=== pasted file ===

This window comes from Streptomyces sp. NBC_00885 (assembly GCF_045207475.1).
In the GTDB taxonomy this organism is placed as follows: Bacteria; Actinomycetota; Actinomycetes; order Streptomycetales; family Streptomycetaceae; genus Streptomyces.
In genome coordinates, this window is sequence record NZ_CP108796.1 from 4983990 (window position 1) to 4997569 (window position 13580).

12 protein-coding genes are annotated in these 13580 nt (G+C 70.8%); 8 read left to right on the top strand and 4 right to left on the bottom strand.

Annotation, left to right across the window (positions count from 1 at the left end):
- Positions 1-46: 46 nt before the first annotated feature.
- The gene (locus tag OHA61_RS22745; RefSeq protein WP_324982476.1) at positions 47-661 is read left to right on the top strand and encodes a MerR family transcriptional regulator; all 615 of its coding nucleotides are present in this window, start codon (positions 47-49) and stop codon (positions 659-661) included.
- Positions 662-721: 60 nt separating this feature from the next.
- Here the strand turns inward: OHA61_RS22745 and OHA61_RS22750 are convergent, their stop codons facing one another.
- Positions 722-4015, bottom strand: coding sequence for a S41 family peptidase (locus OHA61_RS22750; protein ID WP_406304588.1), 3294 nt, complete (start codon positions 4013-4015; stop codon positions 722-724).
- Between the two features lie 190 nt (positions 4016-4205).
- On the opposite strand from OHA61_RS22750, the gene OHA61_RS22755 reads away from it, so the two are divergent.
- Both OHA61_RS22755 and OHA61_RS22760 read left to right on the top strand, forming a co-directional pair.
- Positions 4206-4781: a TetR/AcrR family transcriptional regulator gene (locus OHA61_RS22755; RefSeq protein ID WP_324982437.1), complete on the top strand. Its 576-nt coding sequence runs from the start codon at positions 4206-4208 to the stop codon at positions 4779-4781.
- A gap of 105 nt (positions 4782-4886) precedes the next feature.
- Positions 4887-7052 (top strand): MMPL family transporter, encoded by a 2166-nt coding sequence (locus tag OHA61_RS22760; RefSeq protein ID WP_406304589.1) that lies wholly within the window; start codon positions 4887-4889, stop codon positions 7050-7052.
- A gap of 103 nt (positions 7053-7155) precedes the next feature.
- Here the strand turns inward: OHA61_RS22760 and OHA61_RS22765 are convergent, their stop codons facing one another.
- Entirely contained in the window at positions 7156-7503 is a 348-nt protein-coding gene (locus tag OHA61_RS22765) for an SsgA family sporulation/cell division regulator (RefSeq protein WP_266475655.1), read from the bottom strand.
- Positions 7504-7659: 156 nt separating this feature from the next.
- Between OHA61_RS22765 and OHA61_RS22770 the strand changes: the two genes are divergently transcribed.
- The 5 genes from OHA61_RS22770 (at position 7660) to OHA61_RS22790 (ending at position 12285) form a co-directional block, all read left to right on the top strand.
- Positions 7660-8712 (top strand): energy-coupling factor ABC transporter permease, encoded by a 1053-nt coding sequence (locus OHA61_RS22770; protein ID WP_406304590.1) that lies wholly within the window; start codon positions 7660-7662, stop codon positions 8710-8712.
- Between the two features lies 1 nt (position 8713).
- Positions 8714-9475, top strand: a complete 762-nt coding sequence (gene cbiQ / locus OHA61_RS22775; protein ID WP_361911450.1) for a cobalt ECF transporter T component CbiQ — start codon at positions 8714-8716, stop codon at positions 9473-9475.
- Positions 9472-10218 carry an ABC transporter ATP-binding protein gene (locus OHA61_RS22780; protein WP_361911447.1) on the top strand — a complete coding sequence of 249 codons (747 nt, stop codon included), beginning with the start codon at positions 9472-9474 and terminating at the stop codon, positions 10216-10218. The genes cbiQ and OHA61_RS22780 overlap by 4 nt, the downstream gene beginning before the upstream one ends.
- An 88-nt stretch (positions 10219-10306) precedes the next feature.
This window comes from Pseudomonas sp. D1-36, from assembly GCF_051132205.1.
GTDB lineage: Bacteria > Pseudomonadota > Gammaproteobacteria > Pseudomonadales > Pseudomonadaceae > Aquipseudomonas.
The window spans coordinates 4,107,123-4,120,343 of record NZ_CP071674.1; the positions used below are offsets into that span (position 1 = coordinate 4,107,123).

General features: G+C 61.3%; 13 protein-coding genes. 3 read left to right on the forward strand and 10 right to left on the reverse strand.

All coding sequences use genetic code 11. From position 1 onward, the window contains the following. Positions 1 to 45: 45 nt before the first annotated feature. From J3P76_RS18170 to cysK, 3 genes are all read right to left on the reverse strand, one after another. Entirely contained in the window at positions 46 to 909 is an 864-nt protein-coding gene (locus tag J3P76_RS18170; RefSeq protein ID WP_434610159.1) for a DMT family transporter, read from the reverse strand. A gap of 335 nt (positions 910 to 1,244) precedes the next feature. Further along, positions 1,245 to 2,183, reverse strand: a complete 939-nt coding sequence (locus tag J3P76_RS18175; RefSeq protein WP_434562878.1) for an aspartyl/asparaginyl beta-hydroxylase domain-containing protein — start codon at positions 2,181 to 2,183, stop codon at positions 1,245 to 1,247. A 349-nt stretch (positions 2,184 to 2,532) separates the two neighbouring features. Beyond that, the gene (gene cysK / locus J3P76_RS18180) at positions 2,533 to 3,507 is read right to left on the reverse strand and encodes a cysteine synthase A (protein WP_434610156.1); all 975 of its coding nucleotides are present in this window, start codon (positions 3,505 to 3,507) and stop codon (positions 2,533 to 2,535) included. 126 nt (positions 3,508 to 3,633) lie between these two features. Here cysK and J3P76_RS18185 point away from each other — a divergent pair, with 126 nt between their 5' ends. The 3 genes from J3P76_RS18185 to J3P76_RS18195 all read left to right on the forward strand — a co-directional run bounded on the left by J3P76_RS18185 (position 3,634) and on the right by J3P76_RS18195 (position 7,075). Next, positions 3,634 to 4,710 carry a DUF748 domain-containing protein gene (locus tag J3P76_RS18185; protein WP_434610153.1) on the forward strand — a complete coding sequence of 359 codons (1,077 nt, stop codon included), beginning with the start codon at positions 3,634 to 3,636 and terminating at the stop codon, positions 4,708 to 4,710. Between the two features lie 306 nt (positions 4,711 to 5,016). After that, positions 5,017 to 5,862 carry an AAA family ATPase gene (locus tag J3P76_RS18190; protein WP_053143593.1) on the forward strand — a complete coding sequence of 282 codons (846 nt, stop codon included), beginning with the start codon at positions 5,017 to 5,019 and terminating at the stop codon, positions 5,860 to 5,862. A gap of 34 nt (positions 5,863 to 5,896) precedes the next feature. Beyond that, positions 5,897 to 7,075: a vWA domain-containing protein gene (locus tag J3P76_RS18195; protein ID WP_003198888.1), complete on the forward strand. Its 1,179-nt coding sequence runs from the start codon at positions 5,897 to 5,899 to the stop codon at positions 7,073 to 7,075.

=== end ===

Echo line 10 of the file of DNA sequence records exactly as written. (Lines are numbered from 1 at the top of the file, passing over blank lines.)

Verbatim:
- Positions 722-4015, bottom strand: coding sequence for a S41 family peptidase (locus OHA61_RS22750; protein ID WP_406304588.1), 3294 nt, complete (start codon positions 4013-4015; stop codon positions 722-724).